Image credit: Iamyai / iStock

How shorter crops could give farming a longer life

November 25, 2021

Richard Lawrence is head of gene editing, yield, disease, and quality research at Bayer, based in St Louis, US.

The views expressed in this guest commentary are the author’s own and do not necessarily reflect those of AFN.

Picture in your mind a tall, sprawling field of corn. Now shrink it down while maintaining the yield.

This is just a glimpse of what the fields of the future – more resilient to climate change and extreme weather, and yet still able to provide the staple crops the world needs – could look like. Here’s why.

Protecting crops is most commonly associated with defending plants from the insects and diseases that can threaten the viability of a harvest.

However, in addition to the continuing pressures from these insects and diseases, protecting our crops today also increasingly means protecting them against the biggest and most dangerous threat of all: climate change.

The impact of climate change is real and pressing for farmers throughout the world. Insurance claims for crop losses connected to climate change in the US, for instance – through drought, flooding, and extreme winds and storms – cost some $27 billion between 1991 and 2017. In West Africa, the average production loss for sorghum and millet alone as a result of climate change stood at $6 billion per year between 2000 and 2009.

Plant science innovations continue to help farmers to be productive – not only now, but also into the future. And just as importantly, they also help to mitigate the impacts of climate change, while simultaneously building resilience against its worst effects.

The need to provide innovative technologies to farmers will only grow as we try to stay ahead of more frequent extreme weather events.

Crop scientists at Bayer and other companies are making use of RNAi (ribonucleic acid interference) – a natural process that is used to ‘turn down’ the expression of certain genes in organisms, including crops. This could be a vital technique for ensuring a climate-resilient future for farmers.

One innovative use of RNAi has been the development of ‘short stature corn.’ Here, RNAi is used to turn down a gene that plays a role in controlling height in the plant, resulting in a variant of corn that is shorter than traditional varieties.

Though counterintuitive for farmers used to associating taller crops with higher yields, shorter corn offers a range of promising benefits for farmers – and, indeed, the whole of the food system – as they face the generational challenge of climate change.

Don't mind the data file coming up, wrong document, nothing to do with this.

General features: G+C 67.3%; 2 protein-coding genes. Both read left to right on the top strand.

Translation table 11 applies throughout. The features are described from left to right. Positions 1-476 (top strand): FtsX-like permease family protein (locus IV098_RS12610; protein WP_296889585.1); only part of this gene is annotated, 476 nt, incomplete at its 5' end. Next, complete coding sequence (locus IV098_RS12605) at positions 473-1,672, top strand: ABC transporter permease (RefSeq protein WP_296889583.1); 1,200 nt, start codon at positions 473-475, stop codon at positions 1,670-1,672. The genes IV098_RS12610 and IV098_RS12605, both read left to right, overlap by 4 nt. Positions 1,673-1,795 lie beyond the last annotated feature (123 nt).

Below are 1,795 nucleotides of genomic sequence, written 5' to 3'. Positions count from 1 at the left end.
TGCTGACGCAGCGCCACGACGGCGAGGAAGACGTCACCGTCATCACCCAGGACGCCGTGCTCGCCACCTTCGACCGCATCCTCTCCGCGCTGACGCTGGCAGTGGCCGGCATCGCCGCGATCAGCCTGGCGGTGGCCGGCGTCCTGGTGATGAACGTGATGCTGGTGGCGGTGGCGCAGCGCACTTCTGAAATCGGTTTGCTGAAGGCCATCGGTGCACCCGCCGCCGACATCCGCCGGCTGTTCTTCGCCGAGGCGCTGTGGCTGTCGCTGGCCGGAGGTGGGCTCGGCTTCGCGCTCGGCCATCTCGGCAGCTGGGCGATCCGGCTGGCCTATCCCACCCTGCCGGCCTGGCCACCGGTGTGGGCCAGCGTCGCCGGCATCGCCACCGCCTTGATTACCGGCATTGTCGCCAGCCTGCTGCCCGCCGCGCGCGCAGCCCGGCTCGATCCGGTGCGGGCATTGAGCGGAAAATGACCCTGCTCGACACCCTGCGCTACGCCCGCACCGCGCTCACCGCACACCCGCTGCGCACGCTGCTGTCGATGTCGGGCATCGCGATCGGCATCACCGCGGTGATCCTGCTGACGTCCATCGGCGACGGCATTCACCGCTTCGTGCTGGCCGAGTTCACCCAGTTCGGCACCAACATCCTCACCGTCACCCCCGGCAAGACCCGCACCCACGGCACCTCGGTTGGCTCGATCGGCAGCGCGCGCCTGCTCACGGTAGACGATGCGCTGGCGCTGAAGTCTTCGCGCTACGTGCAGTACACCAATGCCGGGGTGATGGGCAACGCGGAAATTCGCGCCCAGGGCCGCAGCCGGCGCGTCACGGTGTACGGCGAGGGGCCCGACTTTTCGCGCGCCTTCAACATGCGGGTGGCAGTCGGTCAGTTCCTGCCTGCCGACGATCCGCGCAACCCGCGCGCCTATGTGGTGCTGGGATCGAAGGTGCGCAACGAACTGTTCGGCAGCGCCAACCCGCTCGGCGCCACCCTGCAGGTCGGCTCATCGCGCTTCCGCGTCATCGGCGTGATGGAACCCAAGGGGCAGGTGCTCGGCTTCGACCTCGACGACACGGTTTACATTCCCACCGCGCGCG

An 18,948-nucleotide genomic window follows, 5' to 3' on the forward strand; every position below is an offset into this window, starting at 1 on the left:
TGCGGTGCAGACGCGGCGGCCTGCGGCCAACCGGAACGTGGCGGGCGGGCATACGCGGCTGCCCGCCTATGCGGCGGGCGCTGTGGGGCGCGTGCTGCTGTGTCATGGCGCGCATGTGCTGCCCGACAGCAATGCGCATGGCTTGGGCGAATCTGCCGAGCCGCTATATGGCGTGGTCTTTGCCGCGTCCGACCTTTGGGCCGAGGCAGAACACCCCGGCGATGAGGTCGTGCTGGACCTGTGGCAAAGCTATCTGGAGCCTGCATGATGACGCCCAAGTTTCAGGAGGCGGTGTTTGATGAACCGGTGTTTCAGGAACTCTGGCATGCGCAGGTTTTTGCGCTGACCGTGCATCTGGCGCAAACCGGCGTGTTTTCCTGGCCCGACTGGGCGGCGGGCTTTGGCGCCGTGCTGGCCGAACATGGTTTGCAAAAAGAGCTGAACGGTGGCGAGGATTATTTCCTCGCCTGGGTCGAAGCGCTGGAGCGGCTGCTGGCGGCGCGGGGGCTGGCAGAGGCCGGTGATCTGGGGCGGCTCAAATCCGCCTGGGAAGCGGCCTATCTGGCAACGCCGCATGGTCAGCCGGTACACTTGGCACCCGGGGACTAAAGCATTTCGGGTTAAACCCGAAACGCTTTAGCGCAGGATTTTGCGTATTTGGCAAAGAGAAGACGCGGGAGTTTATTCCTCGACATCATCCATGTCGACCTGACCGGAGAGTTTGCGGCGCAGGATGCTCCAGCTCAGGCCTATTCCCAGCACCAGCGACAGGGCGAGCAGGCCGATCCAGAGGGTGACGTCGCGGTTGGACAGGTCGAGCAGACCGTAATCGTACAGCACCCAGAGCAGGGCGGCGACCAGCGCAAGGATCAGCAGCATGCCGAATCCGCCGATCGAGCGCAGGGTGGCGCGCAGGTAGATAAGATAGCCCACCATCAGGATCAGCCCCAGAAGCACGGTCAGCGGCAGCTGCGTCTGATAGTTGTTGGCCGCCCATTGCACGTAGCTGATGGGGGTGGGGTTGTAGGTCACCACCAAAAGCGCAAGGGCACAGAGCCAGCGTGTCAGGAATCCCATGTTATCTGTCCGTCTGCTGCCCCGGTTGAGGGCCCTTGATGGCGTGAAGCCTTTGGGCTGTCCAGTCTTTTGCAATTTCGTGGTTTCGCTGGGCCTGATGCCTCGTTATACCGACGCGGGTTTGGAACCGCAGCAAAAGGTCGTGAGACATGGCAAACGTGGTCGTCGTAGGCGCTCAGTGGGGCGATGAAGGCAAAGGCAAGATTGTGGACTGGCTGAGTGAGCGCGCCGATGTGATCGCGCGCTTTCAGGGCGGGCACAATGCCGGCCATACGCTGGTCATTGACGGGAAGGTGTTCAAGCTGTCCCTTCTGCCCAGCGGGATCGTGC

For one, reduced plant height gives shorter crops increased stability in strong winds. This can reduce the yield-robbing impacts of root lodging, where the roots of the plant are ripped from the ground; and green snap, where winds can break plants at the stalk. This short stature can make the corn less susceptible to extreme weather events like a ‘derecho,’ or extreme wind storms that can cause a lot of damage to fields that are close to harvesting.

A single 14-hour derecho event on August 10, 2020 that stretched across parts of the US corn belt caused $11 billion in total damages, proving to be the costliest thunderstorm in US history. And in China, storms are among the most significant disasters impacting agriculture, contributing to about $27 billion in losses each year.

Short stature corn is also being developed through precision breeding methods. This means the innovation can be brought as broadly as possible to farmers globally by tailoring the innovation to a grower’s region, helping them to become more resilient to the effects of climate change – protecting their productivity, crops, and livelihoods amidst rising global challenges.

Ultimately, innovations like short stature corn can transform farming for the better.

It is clear that the effects of climate change are intensifying, and this will likely mean more frequent extreme weather events, increasing risk for farmers and global food production whether through shifting temperatures, unpredictable rainfall and droughts, or other erratic climate shifts.

Agriculture needs to move, and move fast, from being viewed only as a contributor to climate change to being known a part of the solution; and innovations in crop resilience will play an important role in how we get there.

While the corn may be shorter, innovations like RNAi and precision breeding will help to ensure a longer, more resilient future for agriculture.

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